Daisy Hayes’ family members know she is dead. But they say they will not be able to find closure without being able to lay her body to rest.

The devoted grandmother hasn’t been seen or heard from since May. Her bank account hasn’t recorded a single transaction and she’s made no phone calls to her loved ones, her family said.

Cook County prosecutors believe she was killed and that her body is in a suitcase at an Indiana landfill that holds 400 tons of refuse.

On Thursday, Judge Mary Marubio ordered Jimmy Jackson — her ex-boyfriend who lived in the same apartment building with her — held without bail on a charge of first-degree murder in Hayes’ death.

The last time 65-year-old Hayes was seen, she was entering her 11th-floor apartment in a building in the 6300 block of South Minerva in Woodlawn, Assistant State’s Attorney Rachel Mabbott said in court. Multiple security cameras on the floor recorded her entering her apartment at 8:30 p.m. May 1.

Her daughter Teresa Smith, 46, said she was concerned when her mother failed to return her calls, but thought that her phone might have been broken. But when Hayes failed to call her on Mother’s Day, Smith started worrying something terrible had happened.

Smith talked to Sun-Times columnist Mary Mitchell about her mother’s case in September. After knocking on her mother’s door, Smith said she went to the apartment of her mother’s ex-boyfriend — a man prosecutors identified Thursday as Jackson — but no one answered there, either. She filed a police report that day.

EARLIER COVERAGE

• Why won’t cops search Indiana landfill for remains of missing Chicago senior? Oct. 21, 2018

Daisy Hayes, whose 66th birthday is Sunday, has been missing since she was last seen May 1 on the South Side at a Chicago Housing Authority senior building.

Daisy Hayes. | Provided photo

Chicago police issued a missing person’s alert on May 16 asking the community to help locate her, but according to Smith, detectives were asking the wrong questions.

“The first thing [detectives] asked was if she was on drugs and how many times she goes to the liquor store,” Smith said outside the courtroom.

Prosecutors say video surveillance shot in the building provides clues to what allegedly happened, even if Hayes’ body has never been found. About 10 minutes after Hayes was recorded going inside her apartment, Jackson showed up at her home, pressed his head against the door and then left, Mabbott said.

Prosecutors alleged in court that the cameras show Jackson entering Hayes’ apartment with a key at 4:50 a.m. About a half-hour later, Jackson left the apartment with a plastic grocery bag and returned to his apartment. At 5:40 a.m., Jackson — wearing new clothing — left his apartment with a large suitcase, prosecutors said. He carried the suitcase easily with one hand, even holding it in the air.

Four minutes later, Jackson left Hayes’ apartment with the suitcase, which is now misshapen and bulging, Mabbott said. He struggled to drag it back to the elevator, which he took back to his own apartment before hauling it through a lobby and out to a dumpster, Mabbott said. At 6:06 a.m., Jackson allegedly put the suitcase in a dumpster, then threw garbage from other dumpsters into his building’s dumpster, too.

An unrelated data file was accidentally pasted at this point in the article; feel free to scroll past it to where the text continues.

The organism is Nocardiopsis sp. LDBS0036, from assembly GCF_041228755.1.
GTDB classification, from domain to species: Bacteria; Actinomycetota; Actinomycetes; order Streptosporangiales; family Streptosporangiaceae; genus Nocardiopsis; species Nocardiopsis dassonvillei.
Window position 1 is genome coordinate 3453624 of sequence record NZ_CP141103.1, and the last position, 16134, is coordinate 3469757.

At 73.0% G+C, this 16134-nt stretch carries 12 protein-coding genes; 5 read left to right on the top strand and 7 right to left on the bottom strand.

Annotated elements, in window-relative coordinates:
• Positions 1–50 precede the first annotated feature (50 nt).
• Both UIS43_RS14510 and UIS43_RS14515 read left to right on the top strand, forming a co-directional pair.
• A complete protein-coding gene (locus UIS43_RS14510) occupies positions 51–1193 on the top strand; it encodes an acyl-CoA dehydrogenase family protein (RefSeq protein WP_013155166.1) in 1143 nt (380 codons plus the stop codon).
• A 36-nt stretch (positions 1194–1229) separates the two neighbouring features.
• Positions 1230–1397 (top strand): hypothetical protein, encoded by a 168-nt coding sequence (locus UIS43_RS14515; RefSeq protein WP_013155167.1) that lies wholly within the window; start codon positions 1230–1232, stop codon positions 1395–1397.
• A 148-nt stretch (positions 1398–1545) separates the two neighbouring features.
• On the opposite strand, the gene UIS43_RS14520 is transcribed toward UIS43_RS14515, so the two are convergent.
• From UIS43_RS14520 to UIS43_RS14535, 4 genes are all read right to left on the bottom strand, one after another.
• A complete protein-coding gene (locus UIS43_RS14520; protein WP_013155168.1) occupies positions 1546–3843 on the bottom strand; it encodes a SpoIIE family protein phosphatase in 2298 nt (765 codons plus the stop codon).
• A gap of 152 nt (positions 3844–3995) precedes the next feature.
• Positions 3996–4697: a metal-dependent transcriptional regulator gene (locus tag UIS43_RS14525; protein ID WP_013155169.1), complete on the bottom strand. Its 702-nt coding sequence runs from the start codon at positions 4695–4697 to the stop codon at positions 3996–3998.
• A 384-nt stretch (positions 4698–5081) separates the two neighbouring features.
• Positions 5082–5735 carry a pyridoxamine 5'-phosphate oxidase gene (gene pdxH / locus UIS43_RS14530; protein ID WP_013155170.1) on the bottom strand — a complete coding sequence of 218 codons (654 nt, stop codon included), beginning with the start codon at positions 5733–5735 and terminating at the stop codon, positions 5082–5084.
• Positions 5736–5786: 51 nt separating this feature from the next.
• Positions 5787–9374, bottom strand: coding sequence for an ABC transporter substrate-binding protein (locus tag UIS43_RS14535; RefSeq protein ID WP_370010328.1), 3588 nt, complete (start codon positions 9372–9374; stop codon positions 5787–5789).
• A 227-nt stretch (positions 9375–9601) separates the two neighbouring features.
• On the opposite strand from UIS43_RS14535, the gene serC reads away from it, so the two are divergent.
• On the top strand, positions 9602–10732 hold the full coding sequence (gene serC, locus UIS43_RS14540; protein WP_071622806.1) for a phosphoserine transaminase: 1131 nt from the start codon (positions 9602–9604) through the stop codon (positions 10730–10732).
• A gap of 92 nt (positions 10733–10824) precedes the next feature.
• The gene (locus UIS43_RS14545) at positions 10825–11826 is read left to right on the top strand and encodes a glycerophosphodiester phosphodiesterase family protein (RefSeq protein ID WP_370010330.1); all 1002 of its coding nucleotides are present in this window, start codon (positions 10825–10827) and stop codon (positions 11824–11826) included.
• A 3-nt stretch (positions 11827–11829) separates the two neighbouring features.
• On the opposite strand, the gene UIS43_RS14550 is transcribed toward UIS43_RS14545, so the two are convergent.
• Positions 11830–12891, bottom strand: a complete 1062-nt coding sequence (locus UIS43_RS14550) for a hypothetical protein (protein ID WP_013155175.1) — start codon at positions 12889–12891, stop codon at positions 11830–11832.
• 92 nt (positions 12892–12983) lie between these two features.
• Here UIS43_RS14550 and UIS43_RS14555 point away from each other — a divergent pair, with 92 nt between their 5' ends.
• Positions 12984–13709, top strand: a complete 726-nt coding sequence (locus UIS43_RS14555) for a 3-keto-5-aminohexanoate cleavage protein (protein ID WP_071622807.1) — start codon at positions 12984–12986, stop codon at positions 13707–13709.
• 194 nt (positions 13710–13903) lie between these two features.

A garbage truck arrived later in the day and emptied the dumpster, carting it off to the Indiana landfill where prosecutors said they believe it remains.

Neither the suitcase, nor the body, has been found.

Jimmy Jackson. | Chicago Police Department.

Assistant Public Defender Stephen Journey said that, without a body, the cause of Hayes’ death is unknown at this point. Jackson previously worked in construction but had been receiving Social Security Income benefits for several years, he said.

Journey declined to comment after the hearing.

Mabbott said there was no way Hayes could have left the apartment without appearing on camera. Her Ventra card, which previously showed daily use, has not been used.

Further, Mabbott said, Jackson was on the only person seen going in and out of the apartment for two weeks after her disappearance.

Smith says she wants to know what happened: Was it murder, as prosecutors have charged, or an accident?

“We need her body for closure and for us to be able to put her away with respect,” Smith said.

Smith said that in the week before her disappearance, Hayes had complained about Jackson having a key to her apartment and going inside her home. They had an on-and-off relationship. At the time she went missing, they were no longer together.

A warrant for Jackson’s arrest was issued Oct. 11 and he was arrested in Memphis, Tennessee and taken into CPD custody on Wednesday at O’Hare International Airport, according to police records.

Just before what would have been her mother’s 66th birthday, Smith told the Sun-Times she had been disappointed in the efforts of detectives to locate her mother’s body. On Thursday, she said she was glad to see Jackson in court.

As of mid-October, police spokesman Anthony Guglielmi said the department had not searched the landfill for Hayes’ remains because detectives wanted to talk to Jackson first. The department did not respond to a request for comment Thursday.

“I want him to tell us what happened to her,” Smith said of Jackson. “We need my mother’s body. We need it. That’s what matters to us.”